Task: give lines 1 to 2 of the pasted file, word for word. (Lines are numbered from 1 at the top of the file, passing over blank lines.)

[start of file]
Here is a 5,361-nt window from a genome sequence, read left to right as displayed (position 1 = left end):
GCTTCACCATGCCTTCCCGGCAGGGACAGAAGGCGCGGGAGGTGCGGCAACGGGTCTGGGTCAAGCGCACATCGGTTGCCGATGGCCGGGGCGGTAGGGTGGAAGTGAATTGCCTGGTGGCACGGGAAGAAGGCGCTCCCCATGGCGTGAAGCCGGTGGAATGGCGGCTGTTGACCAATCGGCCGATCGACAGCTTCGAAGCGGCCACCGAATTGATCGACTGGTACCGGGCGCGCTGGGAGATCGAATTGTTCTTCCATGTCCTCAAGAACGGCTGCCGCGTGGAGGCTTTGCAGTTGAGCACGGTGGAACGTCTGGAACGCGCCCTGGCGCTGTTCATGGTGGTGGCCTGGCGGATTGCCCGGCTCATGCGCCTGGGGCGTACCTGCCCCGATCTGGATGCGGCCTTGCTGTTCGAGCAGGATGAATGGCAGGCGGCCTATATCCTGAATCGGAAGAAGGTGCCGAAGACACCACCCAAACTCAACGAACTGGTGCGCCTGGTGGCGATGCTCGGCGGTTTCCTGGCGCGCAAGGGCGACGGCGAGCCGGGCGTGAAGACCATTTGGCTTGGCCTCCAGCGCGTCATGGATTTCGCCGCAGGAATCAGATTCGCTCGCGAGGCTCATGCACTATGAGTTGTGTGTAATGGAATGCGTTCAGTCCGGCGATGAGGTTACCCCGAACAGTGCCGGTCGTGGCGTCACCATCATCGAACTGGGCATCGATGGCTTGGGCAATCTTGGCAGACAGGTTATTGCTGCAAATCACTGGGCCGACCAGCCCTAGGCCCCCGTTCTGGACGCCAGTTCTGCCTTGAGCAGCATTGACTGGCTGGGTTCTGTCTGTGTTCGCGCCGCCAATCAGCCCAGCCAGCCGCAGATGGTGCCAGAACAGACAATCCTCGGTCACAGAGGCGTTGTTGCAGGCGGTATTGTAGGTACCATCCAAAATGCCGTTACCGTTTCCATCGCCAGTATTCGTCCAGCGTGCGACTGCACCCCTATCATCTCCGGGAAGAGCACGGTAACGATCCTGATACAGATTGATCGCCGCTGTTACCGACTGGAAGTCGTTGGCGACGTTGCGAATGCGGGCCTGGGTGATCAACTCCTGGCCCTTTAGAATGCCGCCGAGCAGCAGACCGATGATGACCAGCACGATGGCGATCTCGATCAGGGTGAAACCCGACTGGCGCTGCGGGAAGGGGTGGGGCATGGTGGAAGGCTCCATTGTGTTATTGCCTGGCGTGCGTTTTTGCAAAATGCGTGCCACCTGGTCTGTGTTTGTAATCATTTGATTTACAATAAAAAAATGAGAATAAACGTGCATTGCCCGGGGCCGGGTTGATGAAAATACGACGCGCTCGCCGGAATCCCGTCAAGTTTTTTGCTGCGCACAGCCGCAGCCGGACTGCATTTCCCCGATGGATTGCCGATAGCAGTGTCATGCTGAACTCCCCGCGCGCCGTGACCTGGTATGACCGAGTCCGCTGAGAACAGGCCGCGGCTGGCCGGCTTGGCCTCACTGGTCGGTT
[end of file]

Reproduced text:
Here is a 5,361-nt window from a genome sequence, read left to right as displayed (position 1 = left end):
GCTTCACCATGCCTTCCCGGCAGGGACAGAAGGCGCGGGAGGTGCGGCAACGGGTCTGGGTCAAGCGCACATCGGTTGCCGATGGCCGGGGCGGTAGGGTGGAAGTGAATTGCCTGGTGGCACGGGAAGAAGGCGCTCCCCATGGCGTGAAGCCGGTGGAATGGCGGCTGTTGACCAATCGGCCGATCGACAGCTTCGAAGCGGCCACCGAATTGATCGACTGGTACCGGGCGCGCTGGGAGATCGAATTGTTCTTCCATGTCCTCAAGAACGGCTGCCGCGTGGAGGCTTTGCAGTTGAGCACGGTGGAACGTCTGGAACGCGCCCTGGCGCTGTTCATGGTGGTGGCCTGGCGGATTGCCCGGCTCATGCGCCTGGGGCGTACCTGCCCCGATCTGGATGCGGCCTTGCTGTTCGAGCAGGATGAATGGCAGGCGGCCTATATCCTGAATCGGAAGAAGGTGCCGAAGACACCACCCAAACTCAACGAACTGGTGCGCCTGGTGGCGATGCTCGGCGGTTTCCTGGCGCGCAAGGGCGACGGCGAGCCGGGCGTGAAGACCATTTGGCTTGGCCTCCAGCGCGTCATGGATTTCGCCGCAGGAATCAGATTCGCTCGCGAGGCTCATGCACTATGAGTTGTGTGTAATGGAATGCGTTCAGTCCGGCGATGAGGTTACCCCGAACAGTGCCGGTCGTGGCGTCACCATCATCGAACTGGGCATCGATGGCTTGGGCAATCTTGGCAGACAGGTTATTGCTGCAAATCACTGGGCCGACCAGCCCTAGGCCCCCGTTCTGGACGCCAGTTCTGCCTTGAGCAGCATTGACTGGCTGGGTTCTGTCTGTGTTCGCGCCGCCAATCAGCCCAGCCAGCCGCAGATGGTGCCAGAACAGACAATCCTCGGTCACAGAGGCGTTGTTGCAGGCGGTATTGTAGGTACCATCCAAAATGCCGTTACCGTTTCCATCGCCAGTATTCGTCCAGCGTGCGACTGCACCCCTATCATCTCCGGGAAGAGCACGGTAACGATCCTGATACAGATTGATCGCCGCTGTTACCGACTGGAAGTCGTTGGCGACGTTGCGAATGCGGGCCTGGGTGATCAACTCCTGGCCCTTTAGAATGCCGCCGAGCAGCAGACCGATGATGACCAGCACGATGGCGATCTCGATCAGGGTGAAACCCGACTGGCGCTGCGGGAAGGGGTGGGGCATGGTGGAAGGCTCCATTGTGTTATTGCCTGGCGTGCGTTTTTGCAAAATGCGTGCCACCTGGTCTGTGTTTGTAATCATTTGATTTACAATAAAAAAATGAGAATAAACGTGCATTGCCCGGGGCCGGGTTGATGAAAATACGACGCGCTCGCCGGAATCCCGTCAAGTTTTTTGCTGCGCACAGCCGCAGCCGGACTGCATTTCCCCGATGGATTGCCGATAGCAGTGTCATGCTGAACTCCCCGCGCGCCGTGACCTGGTATGACCGAGTCCGCTGAGAACAGGCCGCGGCTGGCCGGCTTGGCCTCACTGGTCGGTT